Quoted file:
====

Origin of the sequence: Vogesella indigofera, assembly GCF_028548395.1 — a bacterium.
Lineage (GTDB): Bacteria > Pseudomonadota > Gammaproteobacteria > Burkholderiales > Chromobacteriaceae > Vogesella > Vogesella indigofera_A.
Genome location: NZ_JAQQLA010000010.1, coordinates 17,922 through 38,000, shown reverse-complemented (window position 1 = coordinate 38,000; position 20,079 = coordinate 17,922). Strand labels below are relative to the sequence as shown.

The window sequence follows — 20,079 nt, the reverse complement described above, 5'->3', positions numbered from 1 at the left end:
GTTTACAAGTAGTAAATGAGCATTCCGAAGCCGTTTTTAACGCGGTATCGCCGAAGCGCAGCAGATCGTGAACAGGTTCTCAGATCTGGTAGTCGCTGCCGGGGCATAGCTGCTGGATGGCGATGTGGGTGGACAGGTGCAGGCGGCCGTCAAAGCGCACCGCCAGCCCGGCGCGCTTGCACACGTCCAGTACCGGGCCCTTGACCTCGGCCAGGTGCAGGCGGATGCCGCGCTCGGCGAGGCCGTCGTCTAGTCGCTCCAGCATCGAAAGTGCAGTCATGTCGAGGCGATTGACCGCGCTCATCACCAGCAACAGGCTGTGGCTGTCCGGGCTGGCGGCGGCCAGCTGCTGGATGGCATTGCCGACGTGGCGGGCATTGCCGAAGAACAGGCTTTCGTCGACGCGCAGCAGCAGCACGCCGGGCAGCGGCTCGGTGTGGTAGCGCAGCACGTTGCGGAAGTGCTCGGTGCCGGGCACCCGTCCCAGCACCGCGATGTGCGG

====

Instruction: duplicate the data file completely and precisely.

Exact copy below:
Origin of the sequence: Vogesella indigofera, assembly GCF_028548395.1 — a bacterium.
Lineage (GTDB): Bacteria > Pseudomonadota > Gammaproteobacteria > Burkholderiales > Chromobacteriaceae > Vogesella > Vogesella indigofera_A.
Genome location: NZ_JAQQLA010000010.1, coordinates 17,922 through 38,000, shown reverse-complemented (window position 1 = coordinate 38,000; position 20,079 = coordinate 17,922). Strand labels below are relative to the sequence as shown.

The window sequence follows — 20,079 nt, the reverse complement described above, 5'->3', positions numbered from 1 at the left end:
GTTTACAAGTAGTAAATGAGCATTCCGAAGCCGTTTTTAACGCGGTATCGCCGAAGCGCAGCAGATCGTGAACAGGTTCTCAGATCTGGTAGTCGCTGCCGGGGCATAGCTGCTGGATGGCGATGTGGGTGGACAGGTGCAGGCGGCCGTCAAAGCGCACCGCCAGCCCGGCGCGCTTGCACACGTCCAGTACCGGGCCCTTGACCTCGGCCAGGTGCAGGCGGATGCCGCGCTCGGCGAGGCCGTCGTCTAGTCGCTCCAGCATCGAAAGTGCAGTCATGTCGAGGCGATTGACCGCGCTCATCACCAGCAACAGGCTGTGGCTGTCCGGGCTGGCGGCGGCCAGCTGCTGGATGGCATTGCCGACGTGGCGGGCATTGCCGAAGAACAGGCTTTCGTCGACGCGCAGCAGCAGCACGCCGGGCAGCGGCTCGGTGTGGTAGCGCAGCACGTTGCGGAAGTGCTCGGTGCCGGGCACCCGTCCCAGCACCGCGATGTGCGG